If concerns about ROI don’t give you pause, think about this: specialized video marketing agencies have been doing video longer, know the marketplace better, and will have larger budgets. They’re also beginning to build in advanced features, such as interactive video, and 360-degree video ads. As a video neophyte, you’re unlikely to be able to offer these capabilities if you’re building a video service from the ground up in 2017.

2) Hang Up on Appointment Setting

Appointment setting has always been a weird fit in the marketing universe. Essentially, it’s like running a sales bullpen as a service (SBaaS?), which really has nothing to do with the typical content generation and placement duties of a traditional agency. Therefore, it’s going to be difficult and expensive for any agency to boot up an appointment setting service from scratch — and again, what’s the benefit?

The ROI of cold calling has always been low — and it’s been getting lower. A survey from the middle of last year shows that a large majority of sales professionals think that the effectiveness of cold calling has shrunk dramatically over the last several years.

A lot of people just don’t have phones at their desk any more, and most will simply hang up on numbers that they don’t already know. That’s why it’s probably a good reason to hang up on appointment setting in 2017.

3) Market Research: Don’t Compete, Collaborate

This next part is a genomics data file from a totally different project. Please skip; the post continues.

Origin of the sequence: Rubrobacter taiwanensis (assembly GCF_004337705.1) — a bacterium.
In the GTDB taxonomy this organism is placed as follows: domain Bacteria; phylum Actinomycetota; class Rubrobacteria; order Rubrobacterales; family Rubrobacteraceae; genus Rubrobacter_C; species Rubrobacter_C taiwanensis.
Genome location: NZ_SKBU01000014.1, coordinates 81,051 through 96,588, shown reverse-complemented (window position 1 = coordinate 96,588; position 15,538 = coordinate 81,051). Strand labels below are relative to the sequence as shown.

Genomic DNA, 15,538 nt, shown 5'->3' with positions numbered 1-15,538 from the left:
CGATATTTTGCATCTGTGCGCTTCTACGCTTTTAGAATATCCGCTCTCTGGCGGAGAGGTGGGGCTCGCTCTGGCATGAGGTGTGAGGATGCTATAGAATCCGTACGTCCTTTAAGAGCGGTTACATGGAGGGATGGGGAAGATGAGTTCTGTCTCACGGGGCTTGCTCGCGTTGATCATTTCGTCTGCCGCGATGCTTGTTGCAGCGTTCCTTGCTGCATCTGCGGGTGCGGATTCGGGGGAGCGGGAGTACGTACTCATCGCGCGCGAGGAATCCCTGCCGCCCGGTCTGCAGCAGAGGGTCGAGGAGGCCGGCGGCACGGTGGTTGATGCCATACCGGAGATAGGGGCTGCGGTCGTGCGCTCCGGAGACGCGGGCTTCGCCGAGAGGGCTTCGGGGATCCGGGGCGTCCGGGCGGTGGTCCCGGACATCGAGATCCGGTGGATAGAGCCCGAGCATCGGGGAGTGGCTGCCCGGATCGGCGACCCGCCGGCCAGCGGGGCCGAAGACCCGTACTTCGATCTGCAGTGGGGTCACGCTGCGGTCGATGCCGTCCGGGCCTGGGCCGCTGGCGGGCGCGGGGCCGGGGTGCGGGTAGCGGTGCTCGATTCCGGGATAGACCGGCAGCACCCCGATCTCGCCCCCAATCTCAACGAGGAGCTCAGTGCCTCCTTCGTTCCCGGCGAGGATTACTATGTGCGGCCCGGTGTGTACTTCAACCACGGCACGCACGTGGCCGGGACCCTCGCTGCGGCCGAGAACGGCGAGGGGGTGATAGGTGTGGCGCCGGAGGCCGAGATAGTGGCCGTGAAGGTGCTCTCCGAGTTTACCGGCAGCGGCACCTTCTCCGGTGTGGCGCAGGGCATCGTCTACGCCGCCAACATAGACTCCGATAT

For your dollar, it’s nearly always going to be more lucrative to partner with an existing market research service than to build one of your own. As with video, the incumbents are going to rule — they’ve been around longer, know their subject better, and have more money to burn. In this case, however, it’s better to adopt that old maxim, “if you can’t beat ’em, join ’em.”

There’s absolutely no shame in collaborating with a pre-existing market research agency. In fact, marketing collaboration has increased across the board. Last year, most client-side marketers (52%), collaborated with external agencies. The most common reason for this was a skills gap. If client-side marketers know that it’s okay to collaborate in the case of a skills gap, agencies should know it too.

4) Approaching the Link Building Apocalypse

Remember the “Mobilegeddon?” A new revision of the Google search algorithm set to raise the visibility of mobile sites at the expense of their desktop-bound competitors. The effect wasn’t initially epochal, but it did cause several major sites to drop in the rankings. Soon, link building may undergo a similar collapse.